Hops to it

July 05, 2000

"The Perfect Storm," a new movie about a small boat caught in one of the century's fiercest storms, serves as a reminder to all seafarers just how dangerous and unpredictable the ocean can be.

The Harvard Ocean Prediction System is a modular system that can be deployed to any region of the ocean to provide forecasts of ocean weather, as well as information about ocean life, from whales to algae. Developed with ONR funding by Professor Allan Robinson, HOPS contains virtual models of a region that can be quickly updated with information from ships, airplanes, satellites, and autonomous vehicles. As the new data is added to the generic model, forecasts are produced.

"We assimilate yesterday's data into today's forecast of tomorrow's weather in the ocean," Robinson said. The ability to tailor a general forecasting system to specific tasks has been enhanced by applying HOPS to problems faced by the U.S. Navy. The Navy has long been interested in ocean forecasting as a way to anticipate the ocean's influence on naval operations under, on, and over the sea.

In the past, most of the research focused on deep-water environments where ships and submarines carried out their missions. Shallow coastal waters of the world present an added challenge as the focus of future naval operations will likely be in these littoral, or near-shore, areas.

In a specific example, HOPS was used during a naval war game to reveal how eddies of warm water generated along the Gulf Stream provided hideouts for "enemy" submarines. Underwater sound waves used to detect submarines are bent at fronts where warm and cold waters meet, making it possible for submarines to hide in the eddies.

HOPS has also been used to predict the location of crash debris from EgyptAir Flight 990 and identify the most promising waters for commercial fishing.
-end-


Office of Naval Research

Related Whales Articles from Brightsurf:

Blue whales change their tune before migrating
While parsing through years of recorded blue whale songs looking for seasonal patterns, researchers were surprised to observe that during feeding season in the summer, whales sing mainly at night, but as they prepare to migrate to their breeding grounds for the winter, this pattern reverses and the whales sing during the day.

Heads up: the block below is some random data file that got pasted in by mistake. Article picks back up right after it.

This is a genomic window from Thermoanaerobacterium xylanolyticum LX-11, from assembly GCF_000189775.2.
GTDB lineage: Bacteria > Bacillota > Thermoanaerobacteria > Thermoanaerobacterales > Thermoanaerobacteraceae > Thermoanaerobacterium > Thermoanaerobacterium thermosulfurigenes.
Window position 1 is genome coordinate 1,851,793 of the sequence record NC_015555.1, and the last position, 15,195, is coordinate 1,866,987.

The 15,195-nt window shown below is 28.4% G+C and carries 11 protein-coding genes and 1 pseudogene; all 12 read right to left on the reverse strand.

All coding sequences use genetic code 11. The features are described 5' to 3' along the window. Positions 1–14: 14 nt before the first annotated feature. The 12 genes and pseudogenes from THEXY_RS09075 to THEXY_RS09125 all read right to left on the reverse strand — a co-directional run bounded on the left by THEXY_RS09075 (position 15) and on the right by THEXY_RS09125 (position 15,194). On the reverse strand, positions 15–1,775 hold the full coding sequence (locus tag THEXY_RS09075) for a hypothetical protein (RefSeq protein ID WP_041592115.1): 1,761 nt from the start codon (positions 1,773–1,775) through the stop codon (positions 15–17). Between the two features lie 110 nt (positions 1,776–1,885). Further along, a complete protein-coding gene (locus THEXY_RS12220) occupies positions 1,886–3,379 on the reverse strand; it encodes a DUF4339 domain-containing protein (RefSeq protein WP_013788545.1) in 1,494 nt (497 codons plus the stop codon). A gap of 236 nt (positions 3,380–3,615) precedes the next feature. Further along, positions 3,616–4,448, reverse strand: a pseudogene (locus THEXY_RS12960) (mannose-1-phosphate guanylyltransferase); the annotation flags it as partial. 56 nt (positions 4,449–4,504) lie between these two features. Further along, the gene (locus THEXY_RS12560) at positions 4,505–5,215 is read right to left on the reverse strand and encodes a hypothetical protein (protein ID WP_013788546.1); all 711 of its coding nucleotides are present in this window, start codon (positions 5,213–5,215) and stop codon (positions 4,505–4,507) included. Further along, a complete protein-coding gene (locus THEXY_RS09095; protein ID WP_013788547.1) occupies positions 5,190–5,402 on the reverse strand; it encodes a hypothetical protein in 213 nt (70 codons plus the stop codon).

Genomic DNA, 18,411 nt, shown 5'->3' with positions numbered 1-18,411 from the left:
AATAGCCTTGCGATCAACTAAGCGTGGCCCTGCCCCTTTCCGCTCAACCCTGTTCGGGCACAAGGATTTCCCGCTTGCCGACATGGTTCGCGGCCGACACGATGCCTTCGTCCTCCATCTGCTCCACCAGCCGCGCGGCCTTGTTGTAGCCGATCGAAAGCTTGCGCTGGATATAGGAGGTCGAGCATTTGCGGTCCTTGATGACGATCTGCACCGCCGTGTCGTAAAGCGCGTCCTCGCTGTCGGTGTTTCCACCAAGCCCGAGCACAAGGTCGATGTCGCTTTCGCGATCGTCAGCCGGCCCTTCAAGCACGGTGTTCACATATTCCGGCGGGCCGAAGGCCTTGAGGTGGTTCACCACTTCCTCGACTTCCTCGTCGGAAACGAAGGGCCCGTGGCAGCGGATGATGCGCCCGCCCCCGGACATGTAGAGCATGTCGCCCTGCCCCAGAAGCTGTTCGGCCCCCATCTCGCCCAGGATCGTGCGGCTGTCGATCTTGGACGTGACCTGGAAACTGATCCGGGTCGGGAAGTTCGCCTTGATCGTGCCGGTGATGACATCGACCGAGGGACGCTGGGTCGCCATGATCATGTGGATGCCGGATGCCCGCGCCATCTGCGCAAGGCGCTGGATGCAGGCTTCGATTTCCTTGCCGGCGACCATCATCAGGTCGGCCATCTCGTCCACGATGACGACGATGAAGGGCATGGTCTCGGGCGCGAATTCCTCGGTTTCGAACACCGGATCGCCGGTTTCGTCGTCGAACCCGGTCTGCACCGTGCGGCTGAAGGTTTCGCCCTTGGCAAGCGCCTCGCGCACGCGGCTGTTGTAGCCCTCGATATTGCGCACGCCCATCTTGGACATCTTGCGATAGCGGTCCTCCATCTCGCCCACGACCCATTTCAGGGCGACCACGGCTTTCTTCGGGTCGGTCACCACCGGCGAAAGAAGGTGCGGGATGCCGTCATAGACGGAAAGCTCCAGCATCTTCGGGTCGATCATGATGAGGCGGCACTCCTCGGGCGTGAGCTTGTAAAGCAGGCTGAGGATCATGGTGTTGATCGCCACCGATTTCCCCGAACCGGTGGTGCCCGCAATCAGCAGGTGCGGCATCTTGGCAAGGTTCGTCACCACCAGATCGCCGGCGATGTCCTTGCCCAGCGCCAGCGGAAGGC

Shhhh, the whales are resting
A Danish-Australian team of researchers recommend new guidelines for noise levels from whale-watching boats after having carried out experiments with humpback whales.

Fishing less could be a win for both lobstermen and endangered whales
A new study by researchers at Woods Hole Oceanographic Institution (WHOI) found that New England's historic lobster fishery may turn a higher profit by operating with less gear in the water and a shorter season.

North Atlantic right whales are in much poorer condition than Southern right whales
New research by an international team of scientists reveals that endangered North Atlantic right whales are in much poorer body condition than their counterparts in the southern hemisphere.

Solar storms could scramble whales' navigational sense
When our sun belches out a hot stream of charged particles in Earth's general direction, it doesn't just mess up communications satellites.

A better pregnancy test for whales
To determine whale pregnancy, researchers have relied on visual cues or hormone tests of blubber collected via darts, but the results were often inconclusive.

Why whales are so big, but not bigger
Whales' large bodies help them consume their prey at high efficiencies, a more than decade-long study of around 300 tagged whales now shows, but their gigantism is limited by prey availability and foraging efficiency.

Whales stop being socialites when boats are about
The noise and presence of boats can harm humpback whales' ability to communicate and socialise, in some cases reducing their communication range by a factor of four.

Endangered whales react to environmental changes
Some 'canaries' are 50 feet long, weigh 70 tons, and are nowhere near a coal mine.

Stranded whales detected from space
A new technique for analysing satellite images may help scientists detect and count stranded whales from space.

Read More: Whales News and Whales Current Events
Brightsurf.com is a participant in the Amazon Services LLC Associates Program, an affiliate advertising program designed to provide a means for sites to earn advertising fees by advertising and linking to Amazon.com.